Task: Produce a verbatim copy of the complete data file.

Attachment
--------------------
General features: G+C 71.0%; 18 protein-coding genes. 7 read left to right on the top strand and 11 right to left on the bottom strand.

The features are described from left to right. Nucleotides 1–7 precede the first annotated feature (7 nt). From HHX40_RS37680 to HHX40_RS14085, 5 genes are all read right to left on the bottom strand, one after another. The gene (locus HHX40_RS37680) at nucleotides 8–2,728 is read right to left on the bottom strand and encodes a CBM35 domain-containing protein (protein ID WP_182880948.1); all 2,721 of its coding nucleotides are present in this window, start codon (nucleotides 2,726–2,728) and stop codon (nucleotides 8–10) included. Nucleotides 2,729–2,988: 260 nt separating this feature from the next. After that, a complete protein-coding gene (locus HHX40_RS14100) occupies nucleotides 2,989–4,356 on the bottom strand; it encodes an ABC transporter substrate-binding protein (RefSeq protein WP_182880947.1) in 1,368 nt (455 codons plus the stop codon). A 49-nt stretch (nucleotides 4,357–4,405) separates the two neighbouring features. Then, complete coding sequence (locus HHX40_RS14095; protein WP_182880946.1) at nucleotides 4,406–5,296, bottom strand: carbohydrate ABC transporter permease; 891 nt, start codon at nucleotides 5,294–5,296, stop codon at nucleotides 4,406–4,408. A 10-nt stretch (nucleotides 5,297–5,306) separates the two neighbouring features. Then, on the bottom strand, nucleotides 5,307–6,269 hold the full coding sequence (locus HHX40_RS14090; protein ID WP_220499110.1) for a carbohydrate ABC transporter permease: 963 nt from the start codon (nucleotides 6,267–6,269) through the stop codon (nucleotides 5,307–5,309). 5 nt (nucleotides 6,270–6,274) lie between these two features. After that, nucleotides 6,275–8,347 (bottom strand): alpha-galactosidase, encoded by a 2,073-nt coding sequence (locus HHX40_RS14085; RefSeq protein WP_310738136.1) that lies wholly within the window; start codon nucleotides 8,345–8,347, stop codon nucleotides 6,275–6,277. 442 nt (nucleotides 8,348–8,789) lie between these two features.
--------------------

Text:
General features: G+C 71.0%; 18 protein-coding genes. 7 read left to right on the top strand and 11 right to left on the bottom strand.

The features are described from left to right. Nucleotides 1–7 precede the first annotated feature (7 nt). From HHX40_RS37680 to HHX40_RS14085, 5 genes are all read right to left on the bottom strand, one after another. The gene (locus HHX40_RS37680) at nucleotides 8–2,728 is read right to left on the bottom strand and encodes a CBM35 domain-containing protein (protein ID WP_182880948.1); all 2,721 of its coding nucleotides are present in this window, start codon (nucleotides 2,726–2,728) and stop codon (nucleotides 8–10) included. Nucleotides 2,729–2,988: 260 nt separating this feature from the next. After that, a complete protein-coding gene (locus HHX40_RS14100) occupies nucleotides 2,989–4,356 on the bottom strand; it encodes an ABC transporter substrate-binding protein (RefSeq protein WP_182880947.1) in 1,368 nt (455 codons plus the stop codon). A 49-nt stretch (nucleotides 4,357–4,405) separates the two neighbouring features. Then, complete coding sequence (locus HHX40_RS14095; protein WP_182880946.1) at nucleotides 4,406–5,296, bottom strand: carbohydrate ABC transporter permease; 891 nt, start codon at nucleotides 5,294–5,296, stop codon at nucleotides 4,406–4,408. A 10-nt stretch (nucleotides 5,297–5,306) separates the two neighbouring features. Then, on the bottom strand, nucleotides 5,307–6,269 hold the full coding sequence (locus HHX40_RS14090; protein ID WP_220499110.1) for a carbohydrate ABC transporter permease: 963 nt from the start codon (nucleotides 6,267–6,269) through the stop codon (nucleotides 5,307–5,309). 5 nt (nucleotides 6,270–6,274) lie between these two features. After that, nucleotides 6,275–8,347 (bottom strand): alpha-galactosidase, encoded by a 2,073-nt coding sequence (locus HHX40_RS14085; RefSeq protein WP_310738136.1) that lies wholly within the window; start codon nucleotides 8,345–8,347, stop codon nucleotides 6,275–6,277. 442 nt (nucleotides 8,348–8,789) lie between these two features.